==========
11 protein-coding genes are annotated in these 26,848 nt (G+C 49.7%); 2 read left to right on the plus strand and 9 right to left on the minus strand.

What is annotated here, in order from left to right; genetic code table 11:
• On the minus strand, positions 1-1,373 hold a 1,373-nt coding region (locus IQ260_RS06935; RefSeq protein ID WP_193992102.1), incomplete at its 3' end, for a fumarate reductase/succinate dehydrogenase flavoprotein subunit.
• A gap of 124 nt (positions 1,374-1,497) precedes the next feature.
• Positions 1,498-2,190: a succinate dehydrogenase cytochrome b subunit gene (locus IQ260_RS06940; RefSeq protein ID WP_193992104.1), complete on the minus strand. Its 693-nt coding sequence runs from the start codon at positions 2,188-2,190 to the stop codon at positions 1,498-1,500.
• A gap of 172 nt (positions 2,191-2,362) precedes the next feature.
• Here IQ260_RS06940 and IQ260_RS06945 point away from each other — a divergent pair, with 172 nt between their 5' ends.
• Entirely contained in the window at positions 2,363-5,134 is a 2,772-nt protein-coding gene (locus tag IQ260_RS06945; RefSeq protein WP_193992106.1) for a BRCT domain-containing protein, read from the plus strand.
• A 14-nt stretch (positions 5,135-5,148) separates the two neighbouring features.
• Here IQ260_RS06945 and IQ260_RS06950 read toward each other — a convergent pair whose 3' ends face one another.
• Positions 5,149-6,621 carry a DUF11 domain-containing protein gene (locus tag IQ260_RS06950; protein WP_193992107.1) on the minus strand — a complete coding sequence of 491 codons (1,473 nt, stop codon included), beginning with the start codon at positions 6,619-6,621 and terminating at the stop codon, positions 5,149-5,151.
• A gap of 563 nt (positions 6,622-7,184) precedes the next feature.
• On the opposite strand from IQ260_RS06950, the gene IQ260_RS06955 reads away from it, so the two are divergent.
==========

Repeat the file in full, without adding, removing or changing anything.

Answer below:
11 protein-coding genes are annotated in these 26,848 nt (G+C 49.7%); 2 read left to right on the plus strand and 9 right to left on the minus strand.

What is annotated here, in order from left to right; genetic code table 11:
• On the minus strand, positions 1-1,373 hold a 1,373-nt coding region (locus IQ260_RS06935; RefSeq protein ID WP_193992102.1), incomplete at its 3' end, for a fumarate reductase/succinate dehydrogenase flavoprotein subunit.
• A gap of 124 nt (positions 1,374-1,497) precedes the next feature.
• Positions 1,498-2,190: a succinate dehydrogenase cytochrome b subunit gene (locus IQ260_RS06940; RefSeq protein ID WP_193992104.1), complete on the minus strand. Its 693-nt coding sequence runs from the start codon at positions 2,188-2,190 to the stop codon at positions 1,498-1,500.
• A gap of 172 nt (positions 2,191-2,362) precedes the next feature.
• Here IQ260_RS06940 and IQ260_RS06945 point away from each other — a divergent pair, with 172 nt between their 5' ends.
• Entirely contained in the window at positions 2,363-5,134 is a 2,772-nt protein-coding gene (locus tag IQ260_RS06945; RefSeq protein WP_193992106.1) for a BRCT domain-containing protein, read from the plus strand.
• A 14-nt stretch (positions 5,135-5,148) separates the two neighbouring features.
• Here IQ260_RS06945 and IQ260_RS06950 read toward each other — a convergent pair whose 3' ends face one another.
• Positions 5,149-6,621 carry a DUF11 domain-containing protein gene (locus tag IQ260_RS06950; protein WP_193992107.1) on the minus strand — a complete coding sequence of 491 codons (1,473 nt, stop codon included), beginning with the start codon at positions 6,619-6,621 and terminating at the stop codon, positions 5,149-5,151.
• A gap of 563 nt (positions 6,622-7,184) precedes the next feature.
• On the opposite strand from IQ260_RS06950, the gene IQ260_RS06955 reads away from it, so the two are divergent.